Eugene Schultz, Ph.D., CISM, CISSP is CTO of High Tower Software and the author/co-author of books on Unix security, Internet security, Windows NT/2000 security, incident response, and intrusion detection and prevention. He was also the co-founder and original project manager of the Department of Energy's Computer Incident Advisory Capability (CIAC).

John Pescatore is Vice President at Gartner Inc.; he has worked in computer and network security since 1978.

Stephen Northcutt founded the GIAC certification and currently serves as President of the SANS Technology Institute, a post graduate level IT Security College,

Johannes Ullrich is Chief Technology Officer of the Internet Storm Center.

Howard A. Schmidt served as CSO for Microsoft and eBay and as Vice-Chair of the President's Critical Infrastructure Protection Board.

Ed Skoudis is co-founder of Intelguardians, a security research and consulting firm, and author and lead instructor of the SANS Hacker Exploits and Incident Handling course.

Tom Liston is a Senior Security Consultant and Malware Analyst for Intelguardians, a handler for the SANS Institute's Internet Storm Center, and co-author of the book Counter Hack Reloaded.

Bruce Schneier has authored eight books -- including BEYOND FEAR and SECRETS AND LIES -- and dozens of articles and academic papers. Schneier has regularly appeared on television and radio, has testified before Congress, and is a frequent writer and lecturer on issues surrounding security and privacy.

Marcus J. Ranum built the first firewall for the White House and is widely recognized as a security products designer and industry innovator.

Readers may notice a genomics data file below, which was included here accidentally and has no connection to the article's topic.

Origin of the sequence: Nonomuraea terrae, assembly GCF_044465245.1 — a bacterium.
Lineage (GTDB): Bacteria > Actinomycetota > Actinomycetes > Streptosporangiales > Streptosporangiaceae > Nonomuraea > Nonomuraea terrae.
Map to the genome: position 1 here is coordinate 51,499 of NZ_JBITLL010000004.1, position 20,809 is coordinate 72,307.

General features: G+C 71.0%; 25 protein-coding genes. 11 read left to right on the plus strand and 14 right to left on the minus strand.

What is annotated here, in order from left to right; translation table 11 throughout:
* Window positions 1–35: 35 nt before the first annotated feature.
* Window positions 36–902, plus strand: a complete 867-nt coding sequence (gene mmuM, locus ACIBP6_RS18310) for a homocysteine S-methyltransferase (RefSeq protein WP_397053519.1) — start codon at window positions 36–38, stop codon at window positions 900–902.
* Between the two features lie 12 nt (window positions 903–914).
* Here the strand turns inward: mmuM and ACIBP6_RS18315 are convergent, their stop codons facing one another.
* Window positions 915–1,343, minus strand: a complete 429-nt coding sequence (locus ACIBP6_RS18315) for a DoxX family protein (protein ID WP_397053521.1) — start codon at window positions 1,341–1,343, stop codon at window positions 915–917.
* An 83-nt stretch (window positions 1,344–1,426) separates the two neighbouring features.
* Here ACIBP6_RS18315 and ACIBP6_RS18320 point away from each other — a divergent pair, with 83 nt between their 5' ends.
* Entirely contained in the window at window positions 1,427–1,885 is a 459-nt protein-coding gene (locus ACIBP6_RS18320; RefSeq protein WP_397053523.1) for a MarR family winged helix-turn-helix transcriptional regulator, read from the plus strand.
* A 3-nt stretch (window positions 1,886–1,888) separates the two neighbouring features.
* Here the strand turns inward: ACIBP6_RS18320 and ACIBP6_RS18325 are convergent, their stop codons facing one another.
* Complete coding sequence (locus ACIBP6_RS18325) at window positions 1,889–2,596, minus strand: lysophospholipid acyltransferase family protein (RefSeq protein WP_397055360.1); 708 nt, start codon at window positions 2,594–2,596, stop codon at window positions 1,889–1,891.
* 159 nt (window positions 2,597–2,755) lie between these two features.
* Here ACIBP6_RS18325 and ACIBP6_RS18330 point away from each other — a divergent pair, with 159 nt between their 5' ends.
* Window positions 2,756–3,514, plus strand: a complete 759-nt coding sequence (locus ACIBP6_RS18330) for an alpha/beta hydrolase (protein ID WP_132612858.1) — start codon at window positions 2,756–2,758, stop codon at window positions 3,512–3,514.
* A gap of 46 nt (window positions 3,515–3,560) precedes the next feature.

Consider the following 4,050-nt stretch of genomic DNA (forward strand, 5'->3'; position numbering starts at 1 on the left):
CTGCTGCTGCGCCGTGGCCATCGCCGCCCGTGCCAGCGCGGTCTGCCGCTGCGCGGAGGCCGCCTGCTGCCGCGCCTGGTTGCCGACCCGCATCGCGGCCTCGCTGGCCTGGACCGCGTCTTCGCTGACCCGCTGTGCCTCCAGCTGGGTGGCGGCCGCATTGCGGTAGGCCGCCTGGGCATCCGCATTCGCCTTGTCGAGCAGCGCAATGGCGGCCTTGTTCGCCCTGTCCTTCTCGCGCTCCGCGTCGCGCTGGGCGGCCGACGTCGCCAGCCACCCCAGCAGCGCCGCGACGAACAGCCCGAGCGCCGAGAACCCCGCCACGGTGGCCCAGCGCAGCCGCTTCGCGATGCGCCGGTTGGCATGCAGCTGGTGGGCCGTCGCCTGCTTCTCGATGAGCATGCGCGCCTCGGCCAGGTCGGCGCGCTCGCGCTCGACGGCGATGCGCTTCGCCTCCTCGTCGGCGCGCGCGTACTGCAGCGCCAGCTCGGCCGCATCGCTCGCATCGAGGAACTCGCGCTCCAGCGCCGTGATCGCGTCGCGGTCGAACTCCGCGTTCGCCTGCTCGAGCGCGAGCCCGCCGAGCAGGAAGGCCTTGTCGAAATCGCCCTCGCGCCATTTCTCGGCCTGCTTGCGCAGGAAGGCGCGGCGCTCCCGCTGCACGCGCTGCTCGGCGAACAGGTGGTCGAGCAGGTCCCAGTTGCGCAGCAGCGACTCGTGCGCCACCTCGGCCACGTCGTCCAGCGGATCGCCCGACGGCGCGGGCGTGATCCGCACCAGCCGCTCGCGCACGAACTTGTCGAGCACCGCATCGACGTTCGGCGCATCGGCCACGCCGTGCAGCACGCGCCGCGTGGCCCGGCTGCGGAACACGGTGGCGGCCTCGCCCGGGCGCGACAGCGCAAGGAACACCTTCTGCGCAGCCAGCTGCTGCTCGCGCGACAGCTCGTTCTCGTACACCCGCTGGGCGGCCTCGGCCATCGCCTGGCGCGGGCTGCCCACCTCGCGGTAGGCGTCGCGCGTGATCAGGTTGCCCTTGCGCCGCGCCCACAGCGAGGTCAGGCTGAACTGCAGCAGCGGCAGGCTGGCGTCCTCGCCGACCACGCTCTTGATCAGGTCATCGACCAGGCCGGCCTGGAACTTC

Mark Weatherford, CISSP, CISM, is the Chief Information Security Officer for the State of Colorado.

Alan Paller is director of research at the SANS Institute.

Clint Kreitner is the founding President and CEO of The Center for Internet Security.

Rohit Dhamankar is the Lead Security Architect at TippingPoint, a division of 3Com, and authors the critical vulnerabilities section of the weekly SANS Institute's @RISK newsletter and is the project manager for the SANS Top20 2005 and the Top 20 Quarterly updates.

Koon Yaw Tan leads the cyber threat intent team for Infocomm Development Authority (IDA) of the Singapore government.

Chuck Boeckman is a Principal Information Security Engineer at a non-profit federally funded research and development corporation that provides support to the federal government.

Gal Shpantzer is a trusted advisor to several successful IT outsourcing companies and was involved in multiple SANS projects, such as the E-Warfare course and the Business Continuity Step-by-Step Guide.

Brian Honan is an independent security consultant based in Dublin, Ireland.

Roland Grefer is an independent consultant based in Clearwater, Florida.